Greetings all! How does fall find you this year? Fall was quick as a wink here. We have had two nights below freezing already. Welcome to Winter.
This next chapter of my blog post comes with bigger discoveries, and a few shocks to the system. But it wouldn’t be true Escalante history without the drama.
When I search for new family, I try to verify facts that concur/line up with others I already have. Oral histories have also proven quite effective, but double-checking it in writing is better as the people who lived events had “reported” them as they went going along.
My grandfather Tony’s dad was Leonardo Escalante. On Leonardo’s birth registration, his father’s name is listed as Leonardo Escalante Narbona. Spanish tradition is that a person’s given name is First Name, Father’s Surname, Mother’s Surname. Normally, this tells me his mom was a Narbona. It looks as if with this naming, there was an intent to make sure the name of Narbona was passed along to his son. (Technically, he should have been Leonardo Escalante Bustamante.)
I am grateful for the bread crumb trail left behind, as this lead helped to narrow down his brother who was Ramon Escalante Narbona. Great!
In Ramon’s wedding registration, I found their mom was Maria Narbona. Wooh hooh! Now we are cookin’. <-This is how we talk here in Oklahoma. haha!
Then a good fairy, in the guise of Mr. King, was good enough to leave bread crumbs behind for me. He is concurrently building our tree in a parallel universe at Ancestry; even though we aren’t related, because he is kind and found the tneranch.com site once! Isn’t that great?
He came upon a wonderful document that discusses one Leonardo Escalante marrying Maria Narcisa Narbona, in Chihuahua in 1824! How cool beans!?!
This document stated that Colonel Antonio Narbona and his wife Maria Ysabel Escalante gave permission for their daughter Maria Narcisa to marry her “Tio Carnal” (uncle by blood) Leonardo Escalante.
Yes. Her uncle.
Leonardo and Maria Ysabel Escalante were siblings. There is reason to believe they were half-siblings, but they were “hermanos” none the less. Our propensity for marrying within the family was almost habitual. If officials were constantly drawing trees lines of consanguinity in marriage registrations, you know it’s excessive.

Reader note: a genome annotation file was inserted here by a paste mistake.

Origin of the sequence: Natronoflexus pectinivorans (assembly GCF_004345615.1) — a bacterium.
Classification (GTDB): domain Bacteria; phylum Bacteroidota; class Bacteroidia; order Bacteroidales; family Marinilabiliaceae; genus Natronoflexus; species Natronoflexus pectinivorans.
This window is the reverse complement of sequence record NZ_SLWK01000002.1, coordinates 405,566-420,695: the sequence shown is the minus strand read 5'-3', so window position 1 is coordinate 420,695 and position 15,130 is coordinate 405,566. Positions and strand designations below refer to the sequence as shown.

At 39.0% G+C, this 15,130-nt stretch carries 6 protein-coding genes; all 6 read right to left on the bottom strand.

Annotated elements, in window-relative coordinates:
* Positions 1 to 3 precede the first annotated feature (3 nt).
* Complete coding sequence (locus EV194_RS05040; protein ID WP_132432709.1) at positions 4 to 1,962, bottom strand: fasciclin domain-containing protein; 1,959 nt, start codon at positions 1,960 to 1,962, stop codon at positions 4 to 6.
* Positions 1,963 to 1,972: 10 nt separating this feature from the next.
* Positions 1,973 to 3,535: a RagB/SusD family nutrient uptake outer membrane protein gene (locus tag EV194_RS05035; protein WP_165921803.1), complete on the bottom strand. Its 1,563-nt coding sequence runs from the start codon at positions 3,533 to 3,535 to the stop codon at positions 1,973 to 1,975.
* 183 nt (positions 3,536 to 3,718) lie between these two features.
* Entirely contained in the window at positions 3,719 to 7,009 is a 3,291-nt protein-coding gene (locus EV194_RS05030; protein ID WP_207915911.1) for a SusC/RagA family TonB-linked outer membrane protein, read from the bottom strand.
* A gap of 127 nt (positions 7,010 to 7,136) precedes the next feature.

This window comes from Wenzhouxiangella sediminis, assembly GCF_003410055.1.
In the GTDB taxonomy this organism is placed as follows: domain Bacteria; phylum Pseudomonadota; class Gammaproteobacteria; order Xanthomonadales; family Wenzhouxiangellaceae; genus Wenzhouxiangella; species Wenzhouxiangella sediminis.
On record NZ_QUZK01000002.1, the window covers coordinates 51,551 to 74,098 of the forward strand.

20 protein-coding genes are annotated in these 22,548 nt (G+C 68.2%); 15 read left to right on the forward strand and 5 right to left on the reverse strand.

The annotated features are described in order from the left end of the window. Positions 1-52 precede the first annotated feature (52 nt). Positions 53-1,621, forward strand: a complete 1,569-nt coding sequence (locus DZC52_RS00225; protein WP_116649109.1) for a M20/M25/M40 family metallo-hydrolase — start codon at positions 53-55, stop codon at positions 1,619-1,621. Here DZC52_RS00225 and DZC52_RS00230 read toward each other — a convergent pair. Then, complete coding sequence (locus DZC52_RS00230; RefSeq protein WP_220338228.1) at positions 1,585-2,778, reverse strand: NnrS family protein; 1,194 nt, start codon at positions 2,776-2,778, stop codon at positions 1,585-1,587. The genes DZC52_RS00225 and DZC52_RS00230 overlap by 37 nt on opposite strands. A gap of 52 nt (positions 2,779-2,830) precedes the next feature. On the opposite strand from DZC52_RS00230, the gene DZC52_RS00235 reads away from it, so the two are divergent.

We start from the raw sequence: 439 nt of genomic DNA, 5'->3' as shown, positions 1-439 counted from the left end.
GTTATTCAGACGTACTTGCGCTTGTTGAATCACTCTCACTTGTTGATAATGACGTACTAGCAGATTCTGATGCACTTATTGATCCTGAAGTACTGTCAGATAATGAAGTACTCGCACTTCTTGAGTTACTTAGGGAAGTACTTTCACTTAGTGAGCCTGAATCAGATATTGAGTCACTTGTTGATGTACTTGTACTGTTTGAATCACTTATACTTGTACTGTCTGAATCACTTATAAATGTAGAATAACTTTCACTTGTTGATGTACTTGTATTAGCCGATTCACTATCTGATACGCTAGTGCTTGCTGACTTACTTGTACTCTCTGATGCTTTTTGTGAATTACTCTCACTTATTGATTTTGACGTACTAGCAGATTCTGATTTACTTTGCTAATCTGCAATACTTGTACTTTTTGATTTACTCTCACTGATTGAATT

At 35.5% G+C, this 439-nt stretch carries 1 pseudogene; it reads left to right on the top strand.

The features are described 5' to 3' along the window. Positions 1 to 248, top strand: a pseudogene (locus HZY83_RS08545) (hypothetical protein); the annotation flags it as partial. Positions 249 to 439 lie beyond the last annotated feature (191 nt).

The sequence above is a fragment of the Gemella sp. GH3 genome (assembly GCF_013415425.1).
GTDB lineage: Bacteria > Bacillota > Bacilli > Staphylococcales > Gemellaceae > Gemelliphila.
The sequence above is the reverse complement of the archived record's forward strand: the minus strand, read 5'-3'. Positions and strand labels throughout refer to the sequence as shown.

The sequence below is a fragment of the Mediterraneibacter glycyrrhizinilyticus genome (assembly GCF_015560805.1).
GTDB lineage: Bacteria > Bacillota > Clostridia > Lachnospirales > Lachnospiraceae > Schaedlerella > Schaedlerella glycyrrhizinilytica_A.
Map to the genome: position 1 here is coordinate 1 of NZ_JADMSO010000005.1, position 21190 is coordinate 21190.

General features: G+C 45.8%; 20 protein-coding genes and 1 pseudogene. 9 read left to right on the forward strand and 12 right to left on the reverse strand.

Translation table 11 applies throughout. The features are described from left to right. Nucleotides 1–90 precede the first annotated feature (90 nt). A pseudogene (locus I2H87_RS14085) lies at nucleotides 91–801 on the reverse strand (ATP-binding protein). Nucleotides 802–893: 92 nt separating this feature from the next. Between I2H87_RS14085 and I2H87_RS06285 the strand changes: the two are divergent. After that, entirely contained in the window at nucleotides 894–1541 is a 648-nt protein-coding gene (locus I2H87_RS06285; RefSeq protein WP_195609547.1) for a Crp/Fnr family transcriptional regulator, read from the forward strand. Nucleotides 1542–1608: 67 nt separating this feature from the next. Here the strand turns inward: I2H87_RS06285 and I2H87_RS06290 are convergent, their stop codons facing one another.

This document was in the Ancestry documents for Arizpe, Sonora. But how exactly would Ancestry categorize this?? It was in a records book for the church. But this was not a church document. This was a government paper signed by a man who was kind of a big deal.
Colonel Antonio Narbona was Maria’s father, my 4th Great-Grandfather. He was also a géfe político. I’m going to attach the Wiki version of his life at the bottom of the page. But I will highlight a few things in this narrative.
Antonio Narbona was born in Mobile, West Florida, Spanish Territory in 1773 (now present day Mobile, Alabama). We were from Dixie, y’all!!! He was Criollo – which means Spanish blood, born somewhere else. [France will regain Louisiana in about 1801 and sell it to Jefferson in 1803.]
Holy smokes. We have Spanish family in North America before the United States becomes a nation. Antonio joined the military and headed west where he was needed for Spanish expansion.
I always do a Google search for family. You never know what will come up. Narbona was no different.
But then came the hard part.
I found him on Wiki. I saw that the signature they had for him matched the above signature on the dispensation. I then found that his name kept coming up associated with one place in particular. It was a place called the Canyon de Chelly, near Chinle, AZ. His name was also attached to the following pictograph.
The above pictograph was drawn by Navajo artists. It was to represent the Spanish army, that killed an estimated 115 Navajos in the winter of 1805. The army was led by then Lieutenant Antonio Narbona. The pictograph was created after the fight.
Narbona’s military star was on the rise. He became commander of the Tucson Presidio. He became the Governor of New Mexico from 1825-1827. Many of his children married in Arizpe, Sonora. He was an active participant in Mexico’s independence from Spain. He died in Arizpe in 1830 at the age of 56.